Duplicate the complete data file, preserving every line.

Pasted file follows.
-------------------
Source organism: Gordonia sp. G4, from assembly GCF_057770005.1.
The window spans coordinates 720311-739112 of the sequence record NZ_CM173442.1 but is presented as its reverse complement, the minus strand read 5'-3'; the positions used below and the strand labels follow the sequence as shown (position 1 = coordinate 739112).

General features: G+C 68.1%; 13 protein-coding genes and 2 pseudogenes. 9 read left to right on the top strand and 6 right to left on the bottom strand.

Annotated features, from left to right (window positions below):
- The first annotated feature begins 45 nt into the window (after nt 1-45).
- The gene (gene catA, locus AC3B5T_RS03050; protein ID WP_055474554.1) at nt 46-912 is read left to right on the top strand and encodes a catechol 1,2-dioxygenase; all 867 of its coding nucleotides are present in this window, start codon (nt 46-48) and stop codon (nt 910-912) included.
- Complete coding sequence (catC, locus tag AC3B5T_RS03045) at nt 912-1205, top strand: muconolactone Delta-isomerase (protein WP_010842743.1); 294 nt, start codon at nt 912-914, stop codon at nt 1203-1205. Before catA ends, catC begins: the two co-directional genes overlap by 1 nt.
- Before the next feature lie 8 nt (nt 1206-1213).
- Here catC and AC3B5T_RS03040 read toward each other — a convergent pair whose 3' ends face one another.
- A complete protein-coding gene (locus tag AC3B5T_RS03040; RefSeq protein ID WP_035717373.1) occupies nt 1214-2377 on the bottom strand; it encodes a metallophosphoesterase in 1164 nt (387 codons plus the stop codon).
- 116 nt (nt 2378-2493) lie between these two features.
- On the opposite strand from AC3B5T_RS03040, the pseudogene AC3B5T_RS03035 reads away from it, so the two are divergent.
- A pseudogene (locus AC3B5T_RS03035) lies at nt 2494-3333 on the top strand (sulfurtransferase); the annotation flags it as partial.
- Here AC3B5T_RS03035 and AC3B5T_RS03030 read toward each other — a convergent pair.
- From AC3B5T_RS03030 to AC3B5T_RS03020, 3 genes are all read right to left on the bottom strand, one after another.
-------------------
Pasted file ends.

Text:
Source organism: Gordonia sp. G4, from assembly GCF_057770005.1.
The window spans coordinates 720311-739112 of the sequence record NZ_CM173442.1 but is presented as its reverse complement, the minus strand read 5'-3'; the positions used below and the strand labels follow the sequence as shown (position 1 = coordinate 739112).

General features: G+C 68.1%; 13 protein-coding genes and 2 pseudogenes. 9 read left to right on the top strand and 6 right to left on the bottom strand.

Annotated features, from left to right (window positions below):
- The first annotated feature begins 45 nt into the window (after nt 1-45).
- The gene (gene catA, locus AC3B5T_RS03050; protein ID WP_055474554.1) at nt 46-912 is read left to right on the top strand and encodes a catechol 1,2-dioxygenase; all 867 of its coding nucleotides are present in this window, start codon (nt 46-48) and stop codon (nt 910-912) included.
- Complete coding sequence (catC, locus tag AC3B5T_RS03045) at nt 912-1205, top strand: muconolactone Delta-isomerase (protein WP_010842743.1); 294 nt, start codon at nt 912-914, stop codon at nt 1203-1205. Before catA ends, catC begins: the two co-directional genes overlap by 1 nt.
- Before the next feature lie 8 nt (nt 1206-1213).
- Here catC and AC3B5T_RS03040 read toward each other — a convergent pair whose 3' ends face one another.
- A complete protein-coding gene (locus tag AC3B5T_RS03040; RefSeq protein ID WP_035717373.1) occupies nt 1214-2377 on the bottom strand; it encodes a metallophosphoesterase in 1164 nt (387 codons plus the stop codon).
- 116 nt (nt 2378-2493) lie between these two features.
- On the opposite strand from AC3B5T_RS03040, the pseudogene AC3B5T_RS03035 reads away from it, so the two are divergent.
- A pseudogene (locus AC3B5T_RS03035) lies at nt 2494-3333 on the top strand (sulfurtransferase); the annotation flags it as partial.
- Here AC3B5T_RS03035 and AC3B5T_RS03030 read toward each other — a convergent pair.
- From AC3B5T_RS03030 to AC3B5T_RS03020, 3 genes are all read right to left on the bottom strand, one after another.